Road trip 101

Comments | Posted in News By Fanatical Fulmer

Apr 13, 2018 9:15:05 AM

Have you ever been on a road trip when you see “the perfect picture,” only to later look at your smart phone and realize you totally missed the shot? I have. So I turned to Fulmer photographer Eric Miller for some advice. Eric has been a professional photographer for 35 years, and a member of the team here for nearly 3 years.

Eric’s first suggestion is to take a moment or two to look at all the angles of the scene you’re interested in shooting. “If you don’t want your pictures to look like everyone else’s, take time to look at what you are photographing before you photograph it. Find that spot that shows everything you want to show others. Don’t be afraid to lay down, kneel, tiptoe. Remember you are telling a story to the people who look at the finished product. What is it you want to say?”

Capture those moments by including friends and family who may be travelling with you in the shots. Don’t be afraid to take some photos spontaneously when they aren’t looking directly into the camera, Eric said.  “Planned and composed shots are nice, but natural smiles and reactions are often better when photographing people.”

Speaking of photographing people, try to have the light at their side, Eric said. “That way they won’t be squinting with full sun in their eyes or be a silhouette if the light is behind them.” He also said that the last couple hours before sunset and the first couple hours of daylight offer some of the best light for taking photographs - whether people or landscapes.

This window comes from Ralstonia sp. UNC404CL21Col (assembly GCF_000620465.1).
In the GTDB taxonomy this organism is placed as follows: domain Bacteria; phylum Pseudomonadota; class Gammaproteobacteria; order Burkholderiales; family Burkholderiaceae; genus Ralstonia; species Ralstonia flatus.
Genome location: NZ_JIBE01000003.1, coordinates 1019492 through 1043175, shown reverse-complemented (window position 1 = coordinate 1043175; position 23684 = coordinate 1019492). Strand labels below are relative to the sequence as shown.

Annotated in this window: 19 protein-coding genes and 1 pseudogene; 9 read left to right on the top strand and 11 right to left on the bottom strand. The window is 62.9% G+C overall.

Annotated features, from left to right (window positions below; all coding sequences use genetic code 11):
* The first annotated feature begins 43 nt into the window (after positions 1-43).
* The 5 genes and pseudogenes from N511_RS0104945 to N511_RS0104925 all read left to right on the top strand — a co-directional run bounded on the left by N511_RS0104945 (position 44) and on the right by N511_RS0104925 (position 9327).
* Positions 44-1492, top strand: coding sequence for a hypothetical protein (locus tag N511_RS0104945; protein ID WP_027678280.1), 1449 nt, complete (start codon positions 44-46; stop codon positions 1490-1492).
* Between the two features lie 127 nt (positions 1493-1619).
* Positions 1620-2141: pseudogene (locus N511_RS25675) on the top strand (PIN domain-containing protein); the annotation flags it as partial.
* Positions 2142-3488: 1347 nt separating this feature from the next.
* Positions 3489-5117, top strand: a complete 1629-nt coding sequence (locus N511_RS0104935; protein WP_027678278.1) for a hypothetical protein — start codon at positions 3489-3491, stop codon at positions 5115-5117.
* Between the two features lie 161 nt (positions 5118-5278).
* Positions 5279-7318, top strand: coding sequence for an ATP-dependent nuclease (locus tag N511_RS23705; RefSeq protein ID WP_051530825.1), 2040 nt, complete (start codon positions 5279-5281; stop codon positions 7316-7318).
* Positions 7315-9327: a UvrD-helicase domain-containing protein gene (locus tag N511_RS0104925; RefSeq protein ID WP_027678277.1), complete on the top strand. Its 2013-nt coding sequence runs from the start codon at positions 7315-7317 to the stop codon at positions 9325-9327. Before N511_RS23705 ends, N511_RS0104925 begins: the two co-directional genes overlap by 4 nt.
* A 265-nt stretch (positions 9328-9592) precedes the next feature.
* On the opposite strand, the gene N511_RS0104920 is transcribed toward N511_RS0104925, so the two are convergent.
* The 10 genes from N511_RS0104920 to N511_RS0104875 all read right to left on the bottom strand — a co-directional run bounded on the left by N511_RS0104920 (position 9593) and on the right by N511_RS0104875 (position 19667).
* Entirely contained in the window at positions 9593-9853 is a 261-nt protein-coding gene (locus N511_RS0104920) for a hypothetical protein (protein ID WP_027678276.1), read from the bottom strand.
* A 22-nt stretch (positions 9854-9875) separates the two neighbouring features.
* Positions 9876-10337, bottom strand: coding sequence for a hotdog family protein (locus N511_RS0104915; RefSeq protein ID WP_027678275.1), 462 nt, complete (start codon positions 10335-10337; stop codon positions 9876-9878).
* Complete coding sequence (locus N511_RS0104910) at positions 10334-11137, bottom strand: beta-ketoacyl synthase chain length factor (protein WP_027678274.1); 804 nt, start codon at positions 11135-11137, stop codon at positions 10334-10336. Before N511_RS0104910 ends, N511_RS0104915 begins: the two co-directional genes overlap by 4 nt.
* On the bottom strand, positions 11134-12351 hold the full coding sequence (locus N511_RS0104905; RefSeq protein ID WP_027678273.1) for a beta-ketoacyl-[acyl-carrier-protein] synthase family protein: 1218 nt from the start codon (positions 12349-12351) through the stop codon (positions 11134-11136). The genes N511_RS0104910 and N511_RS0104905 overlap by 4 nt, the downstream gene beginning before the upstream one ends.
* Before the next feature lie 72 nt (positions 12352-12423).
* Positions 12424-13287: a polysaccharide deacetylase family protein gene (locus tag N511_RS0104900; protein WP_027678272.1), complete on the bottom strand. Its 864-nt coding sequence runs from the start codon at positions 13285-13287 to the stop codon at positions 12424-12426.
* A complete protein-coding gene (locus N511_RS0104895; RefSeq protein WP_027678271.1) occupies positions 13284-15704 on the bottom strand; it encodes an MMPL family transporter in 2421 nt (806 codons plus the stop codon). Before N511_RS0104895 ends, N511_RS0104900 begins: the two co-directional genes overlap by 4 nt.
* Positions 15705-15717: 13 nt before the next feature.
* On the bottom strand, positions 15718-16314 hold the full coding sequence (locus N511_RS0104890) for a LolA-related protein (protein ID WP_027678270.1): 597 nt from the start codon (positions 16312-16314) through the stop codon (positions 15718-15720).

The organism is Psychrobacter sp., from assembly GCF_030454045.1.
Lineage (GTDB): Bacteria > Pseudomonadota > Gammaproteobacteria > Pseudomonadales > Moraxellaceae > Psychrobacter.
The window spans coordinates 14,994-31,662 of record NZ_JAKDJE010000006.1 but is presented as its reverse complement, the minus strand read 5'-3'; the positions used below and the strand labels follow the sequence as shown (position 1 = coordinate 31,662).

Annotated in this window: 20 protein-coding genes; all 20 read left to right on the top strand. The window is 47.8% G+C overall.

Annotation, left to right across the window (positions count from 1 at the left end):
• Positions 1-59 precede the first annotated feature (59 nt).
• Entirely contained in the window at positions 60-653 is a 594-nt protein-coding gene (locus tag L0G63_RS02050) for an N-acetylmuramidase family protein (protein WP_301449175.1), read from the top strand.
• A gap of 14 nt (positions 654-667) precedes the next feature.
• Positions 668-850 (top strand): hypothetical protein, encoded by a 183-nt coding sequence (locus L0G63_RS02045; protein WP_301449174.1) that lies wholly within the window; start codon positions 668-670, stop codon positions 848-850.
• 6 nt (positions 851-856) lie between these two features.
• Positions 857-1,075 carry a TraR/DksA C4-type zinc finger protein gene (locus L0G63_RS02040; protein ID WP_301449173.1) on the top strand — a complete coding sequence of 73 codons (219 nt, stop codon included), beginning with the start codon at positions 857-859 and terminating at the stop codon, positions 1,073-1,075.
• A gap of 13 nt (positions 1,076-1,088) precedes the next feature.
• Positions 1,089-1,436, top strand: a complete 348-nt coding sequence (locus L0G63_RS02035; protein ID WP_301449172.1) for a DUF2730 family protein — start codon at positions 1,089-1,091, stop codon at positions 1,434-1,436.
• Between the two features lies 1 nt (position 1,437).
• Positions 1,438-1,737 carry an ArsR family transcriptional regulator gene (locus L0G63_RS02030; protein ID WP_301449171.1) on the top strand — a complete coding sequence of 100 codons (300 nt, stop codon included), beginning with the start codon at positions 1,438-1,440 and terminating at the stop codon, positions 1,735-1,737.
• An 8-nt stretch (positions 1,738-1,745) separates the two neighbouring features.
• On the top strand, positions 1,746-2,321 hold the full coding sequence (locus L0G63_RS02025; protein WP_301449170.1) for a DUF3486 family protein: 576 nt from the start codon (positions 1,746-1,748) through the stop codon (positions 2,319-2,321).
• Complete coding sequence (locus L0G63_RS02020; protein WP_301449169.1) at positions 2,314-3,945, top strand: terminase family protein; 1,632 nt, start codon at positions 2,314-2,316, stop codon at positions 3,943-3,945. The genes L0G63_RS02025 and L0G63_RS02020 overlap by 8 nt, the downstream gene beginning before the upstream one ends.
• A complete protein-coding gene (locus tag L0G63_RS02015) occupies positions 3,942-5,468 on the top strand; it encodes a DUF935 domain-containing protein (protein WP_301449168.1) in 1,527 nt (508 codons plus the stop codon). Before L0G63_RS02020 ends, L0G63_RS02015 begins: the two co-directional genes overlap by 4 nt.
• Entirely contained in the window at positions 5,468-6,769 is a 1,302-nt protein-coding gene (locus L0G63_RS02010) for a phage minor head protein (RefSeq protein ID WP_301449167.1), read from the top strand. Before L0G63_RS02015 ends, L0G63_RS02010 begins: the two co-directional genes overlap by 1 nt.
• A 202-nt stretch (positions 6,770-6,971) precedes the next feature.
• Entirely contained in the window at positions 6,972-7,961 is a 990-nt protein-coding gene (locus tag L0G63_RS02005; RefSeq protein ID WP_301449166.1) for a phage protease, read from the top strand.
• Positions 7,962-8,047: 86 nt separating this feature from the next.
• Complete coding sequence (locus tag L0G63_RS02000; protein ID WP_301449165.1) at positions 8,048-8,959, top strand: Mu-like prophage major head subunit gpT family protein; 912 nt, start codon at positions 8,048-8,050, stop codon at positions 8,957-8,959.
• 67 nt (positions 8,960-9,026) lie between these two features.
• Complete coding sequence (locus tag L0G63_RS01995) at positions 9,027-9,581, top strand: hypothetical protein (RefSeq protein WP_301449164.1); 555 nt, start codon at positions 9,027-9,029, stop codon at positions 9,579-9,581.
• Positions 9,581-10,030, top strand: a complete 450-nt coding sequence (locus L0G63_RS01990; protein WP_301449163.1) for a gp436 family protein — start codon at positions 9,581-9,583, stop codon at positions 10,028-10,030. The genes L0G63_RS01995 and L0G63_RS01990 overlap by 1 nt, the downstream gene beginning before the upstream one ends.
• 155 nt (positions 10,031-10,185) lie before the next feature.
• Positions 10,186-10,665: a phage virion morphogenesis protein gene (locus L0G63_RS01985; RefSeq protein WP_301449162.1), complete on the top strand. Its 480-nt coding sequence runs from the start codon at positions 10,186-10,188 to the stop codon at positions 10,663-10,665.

Use the rule of thirds for better composition. You don’t have to place your subject(s) dead center in every frame like a rifle scope. Try moving the subject to one side or the other. This will add depth to your images. –Also remember that you can take photos both vertically and horizontally. Turn your camera to get the best fit and composition.

Also, don’t be shy about taking shots. You traveled all that way, so take tons of pictures. You can later delete the ones you don’t like, as well as duplicates.

Finally, Eric said if you don’t need something in the photo, don’t show it. “Keep an eye open for branches sticking out of people’s heads or garbage cans in front of that beautiful view. Sometimes moving just an inch or two can make all the difference.”

I’d love to see some of your favorite shots. Maybe we’ll feature them in an upcoming article.

(Photo credit: Eric Miller)


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